Wednesday, June 30, 2010

La Semana del Asesino (Cannibal Man) (1972)

If there's one thing I love, it's a horror film that takes its time in getting into your brain. One that uses plot and imagery to slowly take you deeper and deeper into its arms until it doesn't want to let go. These types of films are more effective in my book. Sure, we all love gore and jump scares, but what about those films that use tension, mood, and atmosphere to create a sense of doom and despair?

I've known about Cannibal Man for a while now, seeing that it was on the DPP list of Video Nasties back in the eighties. Anchor Bay had first released this and then several years later, Blue Underground re-released it with alternate art. A few months ago, I'd seen the BU version at my local Rasputin's but for some reason, I didn't pick it up. I went back the next week to see if it was still there, but alas, someone had swiped it for their own collection. I then found it again - but this time it was lodged in the "Cult" movie section and I was so excited to see that it was AB's first release that I'd come across. Without thinking, I purchased it (for a modest $7.95) and I took it home so that my cousin and I could finally sit through this one.

The story opens with the inner sanctum of a slaughter house, complete with cow carcasses and blood galore. With this, I wasn't sure as to what to expect. We are then introduced to Marcos (the beautiful Vicente Parra), an employee of said slaughter house and the life he lives in 70's Spain, complete with his humble home out in the middle of a deserted area of the city. One night as he and his girlfriend are out on the town, he becomes involved in a scuffle with the taxi driver they are taking home. He accidentally kills the taxi driver and what transposes from there is one of the most amazing downward spirals I've ever seen captured on film. His girlfriend knows of the murder...will she turn him into the police? Instead of taking a chance, he kills her. When she is presumed missing, someone comes to look for her. To hide her murder, her kills the person coming to look for her. And so on...and so on....and one by one, he takes their remains and disposes of them in the slaughter house's incinerator to erase any trace of them. But who is the man who is watching him from far away? What does he know? And will he tell Marcos that he's been witnessing every murder taking place?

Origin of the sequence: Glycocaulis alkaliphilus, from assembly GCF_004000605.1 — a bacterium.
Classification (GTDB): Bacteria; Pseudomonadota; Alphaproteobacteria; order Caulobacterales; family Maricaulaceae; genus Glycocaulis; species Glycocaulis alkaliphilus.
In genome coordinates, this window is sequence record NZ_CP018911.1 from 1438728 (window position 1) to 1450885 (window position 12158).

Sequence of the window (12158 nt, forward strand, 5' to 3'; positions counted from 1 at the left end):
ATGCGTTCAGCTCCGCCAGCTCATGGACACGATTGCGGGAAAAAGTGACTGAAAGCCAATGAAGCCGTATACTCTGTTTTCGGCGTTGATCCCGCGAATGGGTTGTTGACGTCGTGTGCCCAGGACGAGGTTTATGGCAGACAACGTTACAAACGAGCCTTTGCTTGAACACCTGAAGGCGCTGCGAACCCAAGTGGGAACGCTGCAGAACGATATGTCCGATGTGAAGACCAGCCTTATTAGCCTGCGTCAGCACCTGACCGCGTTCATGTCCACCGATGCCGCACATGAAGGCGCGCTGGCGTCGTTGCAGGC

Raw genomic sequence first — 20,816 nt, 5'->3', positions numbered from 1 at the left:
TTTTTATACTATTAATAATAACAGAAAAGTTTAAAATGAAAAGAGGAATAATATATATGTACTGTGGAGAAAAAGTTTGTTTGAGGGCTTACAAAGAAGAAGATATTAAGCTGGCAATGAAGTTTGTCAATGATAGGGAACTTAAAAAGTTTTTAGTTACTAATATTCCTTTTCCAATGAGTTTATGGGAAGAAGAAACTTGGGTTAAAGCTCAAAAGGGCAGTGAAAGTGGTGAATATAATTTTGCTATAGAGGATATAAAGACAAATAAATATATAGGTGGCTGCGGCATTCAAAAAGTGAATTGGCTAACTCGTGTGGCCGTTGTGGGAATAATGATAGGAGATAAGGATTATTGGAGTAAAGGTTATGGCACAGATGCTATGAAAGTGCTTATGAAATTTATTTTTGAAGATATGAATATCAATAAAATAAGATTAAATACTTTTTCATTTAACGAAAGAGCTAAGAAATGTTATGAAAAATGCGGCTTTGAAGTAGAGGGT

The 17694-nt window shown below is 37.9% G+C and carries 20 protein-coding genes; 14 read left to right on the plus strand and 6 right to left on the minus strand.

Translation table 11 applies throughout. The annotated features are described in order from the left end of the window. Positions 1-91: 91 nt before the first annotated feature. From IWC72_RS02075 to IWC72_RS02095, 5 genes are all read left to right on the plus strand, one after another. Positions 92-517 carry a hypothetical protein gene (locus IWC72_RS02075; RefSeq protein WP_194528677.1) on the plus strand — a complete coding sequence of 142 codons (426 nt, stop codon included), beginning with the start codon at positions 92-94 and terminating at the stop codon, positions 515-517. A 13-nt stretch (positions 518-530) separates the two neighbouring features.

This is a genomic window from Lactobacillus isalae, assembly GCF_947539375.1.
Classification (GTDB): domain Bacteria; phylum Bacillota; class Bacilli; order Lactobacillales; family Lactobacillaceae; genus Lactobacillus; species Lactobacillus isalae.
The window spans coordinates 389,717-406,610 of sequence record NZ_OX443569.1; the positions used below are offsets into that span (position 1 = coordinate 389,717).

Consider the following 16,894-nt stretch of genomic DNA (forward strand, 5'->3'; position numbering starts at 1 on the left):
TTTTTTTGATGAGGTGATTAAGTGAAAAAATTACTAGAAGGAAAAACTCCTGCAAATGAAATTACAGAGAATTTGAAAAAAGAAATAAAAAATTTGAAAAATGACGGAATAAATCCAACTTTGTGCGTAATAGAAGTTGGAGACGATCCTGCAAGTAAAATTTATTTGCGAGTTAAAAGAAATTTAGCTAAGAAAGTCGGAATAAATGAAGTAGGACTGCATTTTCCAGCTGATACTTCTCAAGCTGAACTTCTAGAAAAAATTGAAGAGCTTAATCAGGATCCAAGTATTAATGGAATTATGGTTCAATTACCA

This is a great piece of film making. The photography is superb and direction by Eloy de la Iglesia is absolutely remarkable. The Spanish title translated as "The Week of the Assassin" is more true to the film's overall plot, as Marcos kills for seven days in a row. There is absolutely no cannibalism in the film (which was probably why it was placed on the video nasties list to begin with), which though misleading, it redeems itself with a strong storyline. We watch as Marcos kills again and again and the more he kills, the more he begins to lose touch with reality and the life he's used to leading. He slowly begins to fade away, the murders haunting him day after day until he finally reaches his breaking point. His house soon becomes a den of secrets, each one eating away at him more and more. The ending is both sad and disturbing, as Marcos decides to give in to his madness and turn himself in.

If you're looking for gore, there is not much of it here. If you're expecting cannibalism, you might as well stay clear of this one. But if you love a strong storyline and beautiful photography, then I do recommend this. I was expecting something completely different when I put this into the DVD player for the first time, but I was taken away but a great story, some good gore scenes, some great photography, and some really handsome men. I know that this review is short, but seek this one out. The AB version is already out of print so the BU version will be your best bet. Don't be fooled by BU's cover art though as it can be misleading to what the story is all about and was clearly used solely to attract. They don't make them like this anymore.

No comments: